Create a Template that Stops Styles from Being Added to a Document

by Allen Wyatt
(last updated July 13, 2019)

5

Dianne wonders if there is a way to create a template that will exclude any new styles from being introduced. Clients paste material with formatting and styles into her documents and that can cause problems. She wants to build a generic template that will create a document that will lock out non-template styles.

This problem has been one that has plagued Word users for years (if not decades). You can spend quite a bit of time getting your template and style sheet just the way you want it, then send it off to someone else only to have it return with the style list (and document formatting) in the electronic equivalent of tatters.

There are several approaches you can take to attempt to remedy the situation. First, you can try the "please don't do that" approach where you simply ask the others to not paste anything into your document. Or, if they must paste something, ask them to use one of the Paste Special variants that allow pasting without formatting.

If you want a more forceful approach, follow these steps:

  1. Set up your template (including styles) as you desire.
  2. With the template loaded in Word, display the Home tab of the ribbon.
  3. Click the small icon at the bottom-right of the Styles group. Word displays the Styles pane at the right side of your screen.
  4. At the bottom of the Styles pane, click the Manage Styles icon. (If you can't figure out which icon is which, hover the mouse pointer over each icon, in turn, until you see the ToolTip "Manage Styles.") Word displays the Manage Styles dialog box.
  5. Make sure the Restrict tab is selected. (See Figure 1.)
  6. Figure 1. The Restrict tab of the Manage Styles dialog box.

  7. From the styles listed in the dialog box, create a selection set of those styles you want the user to use. (Create the selection set by clicking a style name and then holding down the Ctrl key as you click on other style names.)
  8. 7 Click the Limit Formatting to Permitted Styles check box.
  9. Click OK.
  10. Save your template.

Theoretically, any document based on the template will restrict what styles the user can use in their formatting. What is unclear is whether this also extends to limiting what styles can be pasted into the document. If you prefer a macro-enforced version of this approach you can use the macros detailed at the following blog:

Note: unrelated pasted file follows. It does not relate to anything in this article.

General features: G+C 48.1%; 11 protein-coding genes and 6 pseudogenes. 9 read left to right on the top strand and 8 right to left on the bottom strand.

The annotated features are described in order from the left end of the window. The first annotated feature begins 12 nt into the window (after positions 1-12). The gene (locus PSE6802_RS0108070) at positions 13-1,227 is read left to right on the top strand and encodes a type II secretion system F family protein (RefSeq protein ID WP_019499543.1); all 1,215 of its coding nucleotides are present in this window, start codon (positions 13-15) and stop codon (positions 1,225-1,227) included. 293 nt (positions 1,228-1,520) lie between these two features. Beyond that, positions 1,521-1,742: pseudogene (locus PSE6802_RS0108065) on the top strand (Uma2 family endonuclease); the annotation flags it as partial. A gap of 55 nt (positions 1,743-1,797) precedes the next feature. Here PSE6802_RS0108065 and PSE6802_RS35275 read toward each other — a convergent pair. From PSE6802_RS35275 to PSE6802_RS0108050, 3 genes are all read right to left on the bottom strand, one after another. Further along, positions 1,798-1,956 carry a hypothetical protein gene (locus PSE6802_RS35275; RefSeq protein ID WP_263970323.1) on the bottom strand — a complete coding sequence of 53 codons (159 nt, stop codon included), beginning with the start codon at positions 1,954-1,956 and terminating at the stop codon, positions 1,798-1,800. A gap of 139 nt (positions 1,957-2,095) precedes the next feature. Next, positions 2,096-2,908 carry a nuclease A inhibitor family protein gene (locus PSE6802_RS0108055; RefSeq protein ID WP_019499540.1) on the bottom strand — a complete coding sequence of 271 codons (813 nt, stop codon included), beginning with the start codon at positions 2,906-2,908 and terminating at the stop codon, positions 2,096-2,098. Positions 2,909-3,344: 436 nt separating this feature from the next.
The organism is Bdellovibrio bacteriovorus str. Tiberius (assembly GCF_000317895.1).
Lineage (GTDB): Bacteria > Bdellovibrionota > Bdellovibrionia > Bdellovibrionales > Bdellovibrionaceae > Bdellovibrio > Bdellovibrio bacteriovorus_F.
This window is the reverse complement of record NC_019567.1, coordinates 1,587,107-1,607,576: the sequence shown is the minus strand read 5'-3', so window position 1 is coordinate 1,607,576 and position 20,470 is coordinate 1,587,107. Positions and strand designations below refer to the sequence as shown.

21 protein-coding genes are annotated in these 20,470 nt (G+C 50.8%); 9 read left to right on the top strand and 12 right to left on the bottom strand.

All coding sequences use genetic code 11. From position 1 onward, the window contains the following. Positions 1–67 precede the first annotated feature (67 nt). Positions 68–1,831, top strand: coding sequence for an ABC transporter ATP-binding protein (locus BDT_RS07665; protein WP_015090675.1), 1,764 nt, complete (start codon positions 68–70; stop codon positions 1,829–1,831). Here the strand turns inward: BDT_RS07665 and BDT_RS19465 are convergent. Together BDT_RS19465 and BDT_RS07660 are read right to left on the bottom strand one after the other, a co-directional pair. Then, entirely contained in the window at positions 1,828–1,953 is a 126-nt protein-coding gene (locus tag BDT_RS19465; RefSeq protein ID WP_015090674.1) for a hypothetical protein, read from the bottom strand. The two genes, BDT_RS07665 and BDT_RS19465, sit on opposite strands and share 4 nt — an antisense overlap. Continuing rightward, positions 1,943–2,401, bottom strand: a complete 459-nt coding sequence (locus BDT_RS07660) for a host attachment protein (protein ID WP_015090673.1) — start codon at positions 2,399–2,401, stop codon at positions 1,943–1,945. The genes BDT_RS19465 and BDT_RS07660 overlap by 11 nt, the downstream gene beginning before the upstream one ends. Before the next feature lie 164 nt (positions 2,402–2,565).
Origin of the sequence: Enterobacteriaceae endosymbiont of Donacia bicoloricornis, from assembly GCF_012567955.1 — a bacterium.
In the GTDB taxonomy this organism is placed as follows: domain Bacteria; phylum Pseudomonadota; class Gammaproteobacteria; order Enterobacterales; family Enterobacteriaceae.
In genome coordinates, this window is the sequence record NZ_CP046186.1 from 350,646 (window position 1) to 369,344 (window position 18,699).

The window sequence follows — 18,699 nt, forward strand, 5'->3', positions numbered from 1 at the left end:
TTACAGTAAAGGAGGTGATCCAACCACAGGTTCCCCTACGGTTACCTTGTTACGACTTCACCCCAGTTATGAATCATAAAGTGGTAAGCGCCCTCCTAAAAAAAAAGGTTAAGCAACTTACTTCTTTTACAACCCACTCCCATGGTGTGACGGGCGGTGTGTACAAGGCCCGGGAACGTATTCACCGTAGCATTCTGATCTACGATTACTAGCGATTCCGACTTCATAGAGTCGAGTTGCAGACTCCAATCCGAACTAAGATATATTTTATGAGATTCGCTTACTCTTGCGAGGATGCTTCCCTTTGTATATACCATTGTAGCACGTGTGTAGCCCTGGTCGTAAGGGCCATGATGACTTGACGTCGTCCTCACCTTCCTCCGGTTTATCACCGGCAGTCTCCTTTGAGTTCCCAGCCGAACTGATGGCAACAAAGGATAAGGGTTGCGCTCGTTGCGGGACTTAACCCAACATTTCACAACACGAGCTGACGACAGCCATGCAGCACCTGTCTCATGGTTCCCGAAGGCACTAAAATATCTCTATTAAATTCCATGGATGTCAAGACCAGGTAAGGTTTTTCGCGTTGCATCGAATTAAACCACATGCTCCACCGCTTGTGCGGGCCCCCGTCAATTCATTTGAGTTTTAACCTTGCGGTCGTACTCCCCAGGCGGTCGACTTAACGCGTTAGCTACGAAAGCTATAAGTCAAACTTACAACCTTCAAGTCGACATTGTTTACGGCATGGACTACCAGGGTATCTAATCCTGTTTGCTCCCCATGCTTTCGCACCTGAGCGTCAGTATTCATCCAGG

http://blogs.msdn.com/b/ericwhite/archive/2010/01/27/programmatically-limiting-styles-in-word.aspx

Of course, you could create a set of macros that would stop people from pasting formatted text into a document. (Place the macros in the template on which the document is based and they are passed to the document automatically. Normal caveat: If the user doesn't enable macros, then this approach is of almost no value.)

For example, one approach to prevent new styles from being added is to determine the number of styles before and after the paste. If the number has increased, then your macro can undo the paste and give the user the options to either paste to the Clipboard as plain text or cancel. This method will also prevent styles from being introduced from tables and textboxes.

It is important to realize that there is no "general" paste event that can be trapped in VBA. Instead, it is necessary to customize several of Word's built-in commands. The following replace four of those commands.

Sub EditPaste()
    Dim k As Long

    Options.PasteFormatBetweenDocuments = wdMatchDestinationFormatting
    Options.PasteFormatBetweenStyledDocuments = wdUseDestinationStyles
    k = ActiveDocument.Styles.Count
    Selection.Range.Paste
    If k <> ActiveDocument.Styles.Count Then
        ActiveDocument.Undo
        MsgBox "Paste unsuccessful. You tried to introduce new styles."
    End If
End Sub
Sub EditPasteSpecial()
    Dim k As Long
    Dim lk As Boolean

    Options.PasteFormatBetweenDocuments = wdMatchDestinationFormatting
    Options.PasteFormatBetweenStyledDocuments = wdUseDestinationStyles
    k = ActiveDocument.Styles.Count
    With Dialogs(wdDialogEditPasteSpecial)
        .Show
        lk = .link
    End With
    If lk Then
        ActiveDocument.Undo
        MsgBox "You are not allowed to paste links"
        Exit Sub
    End If
    If k <> ActiveDocument.Styles.Count Then
        ActiveDocument.Undo
        If MsgBox("You have tried to introduce new styles." & vbCrLf & _
          "Do you want to paste as plain text?", vbYesNo) = vbYes Then _
          Selection.Range.PasteSpecial datatype:=wdPasteText
    End If
End Sub
Sub PasteDestinationFormatting()
    Dim k As Long

    k = ActiveDocument.Styles.Count
    Selection.Range.Paste
    If k <> ActiveDocument.Styles.Count Then
        ActiveDocument.Undo
        MsgBox "Paste unsuccessful. You tried to introduce new styles."
    End If
End Sub
Sub PasteSourceFormatting()
    MsgBox "You are not allowed to paste with source formatting"
End Sub

Another non-macro approach is to change the protection for the document. With the template loaded into Word, follow these steps: